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Introgression and phylogeography of Betula nana (diploid), B-pubescens (tetraploid) and their triploid hybrids in Iceland inferred from cpDNA haplotype variation
Uppsala University, Disciplinary Domain of Science and Technology, Biology, Department of Ecology and Genetics, Evolutionary Functional Genomics.
2010 (English)In: Journal of Biogeography, ISSN 0305-0270, E-ISSN 1365-2699, Vol. 37, no 11, 2098-2110 p.Article in journal (Refereed) Published
Abstract [en]

Aim The objective was to find direct genetic evidence supporting introgressive hybridization between tetraploid tree birch (Betula pubescens) and diploid dwarf birch (B. nana), via triploid hybrids, and to investigate an association between the introgression and phylogeographical distribution of Icelandic birch. Location Samples were collected from 463 trees in 12 woodlands in Iceland and eight locations in Norway, Sweden, Scotland and Greenland. Methods Ploidy status of individual trees was determined by chromosome counting. Variation in the chloroplast genome was assessed using polymerase chain reaction-restriction fragment length polymorphism. The geographical distribution of the haplotypes was mapped. The haplotype variation and introgression ratios (IG) were analysed statistically. Results Thirteen haplotypes were identified among Icelandic samples. The most common haplotype (T, 49% occurrence) was present in all ploidy groups and in all woodlands. All common haplotypes were shared between the triploid group and the parental species, indicating introgressive hybridization. This was supported by the statistical analysis of IG indices and the variation components. Considerable differences existed among samples, shaped by isolation by distance and local introgression. An east-west phylogeographical distribution in Iceland was observed. Main conclusions Despite extensive introgression across species and ploidy levels, a biogeographical pattern has been observed, and this may indicate different population histories or multiple origins of Icelandic birch. The chloroplast haplotype diversity found in Iceland resembles that found in birch populations from northern Scandinavia.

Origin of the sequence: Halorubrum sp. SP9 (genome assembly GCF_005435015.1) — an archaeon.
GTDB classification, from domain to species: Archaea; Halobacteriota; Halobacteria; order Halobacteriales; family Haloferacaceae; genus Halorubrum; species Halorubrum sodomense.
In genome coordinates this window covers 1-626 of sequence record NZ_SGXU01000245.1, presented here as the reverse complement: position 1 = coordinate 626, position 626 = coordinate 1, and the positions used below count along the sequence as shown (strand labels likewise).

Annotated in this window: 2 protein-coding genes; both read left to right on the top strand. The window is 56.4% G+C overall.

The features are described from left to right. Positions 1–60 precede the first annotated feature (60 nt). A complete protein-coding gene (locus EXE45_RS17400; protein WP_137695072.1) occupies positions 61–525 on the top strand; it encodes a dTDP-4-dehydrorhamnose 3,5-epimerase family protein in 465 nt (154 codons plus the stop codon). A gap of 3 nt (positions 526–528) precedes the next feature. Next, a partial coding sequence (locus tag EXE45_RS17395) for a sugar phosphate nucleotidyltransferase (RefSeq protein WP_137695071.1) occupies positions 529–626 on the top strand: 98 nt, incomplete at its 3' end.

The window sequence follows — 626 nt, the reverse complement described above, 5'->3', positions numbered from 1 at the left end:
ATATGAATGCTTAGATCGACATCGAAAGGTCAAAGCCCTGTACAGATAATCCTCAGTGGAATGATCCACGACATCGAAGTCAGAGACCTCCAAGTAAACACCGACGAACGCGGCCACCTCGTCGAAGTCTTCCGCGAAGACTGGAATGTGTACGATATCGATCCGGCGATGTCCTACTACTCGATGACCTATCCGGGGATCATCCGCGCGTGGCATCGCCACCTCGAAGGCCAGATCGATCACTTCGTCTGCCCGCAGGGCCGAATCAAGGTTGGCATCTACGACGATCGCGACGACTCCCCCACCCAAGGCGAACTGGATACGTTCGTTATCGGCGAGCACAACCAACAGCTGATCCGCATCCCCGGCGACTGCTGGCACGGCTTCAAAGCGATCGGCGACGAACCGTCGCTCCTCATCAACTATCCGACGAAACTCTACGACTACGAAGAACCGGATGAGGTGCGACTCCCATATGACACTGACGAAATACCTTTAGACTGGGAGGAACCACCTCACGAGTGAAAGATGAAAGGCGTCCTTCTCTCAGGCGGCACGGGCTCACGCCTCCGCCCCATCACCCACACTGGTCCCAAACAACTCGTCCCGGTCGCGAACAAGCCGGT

Place, publisher, year, edition, pages
2010. Vol. 37, no 11, 2098-2110 p.
Keyword [en]
Betula, birch, chloroplast haplotypes, hybridization, Iceland, introgression, phylogeography, polyploidy, triploid hybrid
National Category
Medical and Health Sciences
URN: urn:nbn:se:uu:diva-133610DOI: 10.1111/j.1365-2699.2010.02353.xISI: 000283084600006OAI: oai:DiVA.org:uu-133610DiVA: diva2:369948
Available from: 2010-11-12 Created: 2010-11-11 Last updated: 2010-11-12Bibliographically approved

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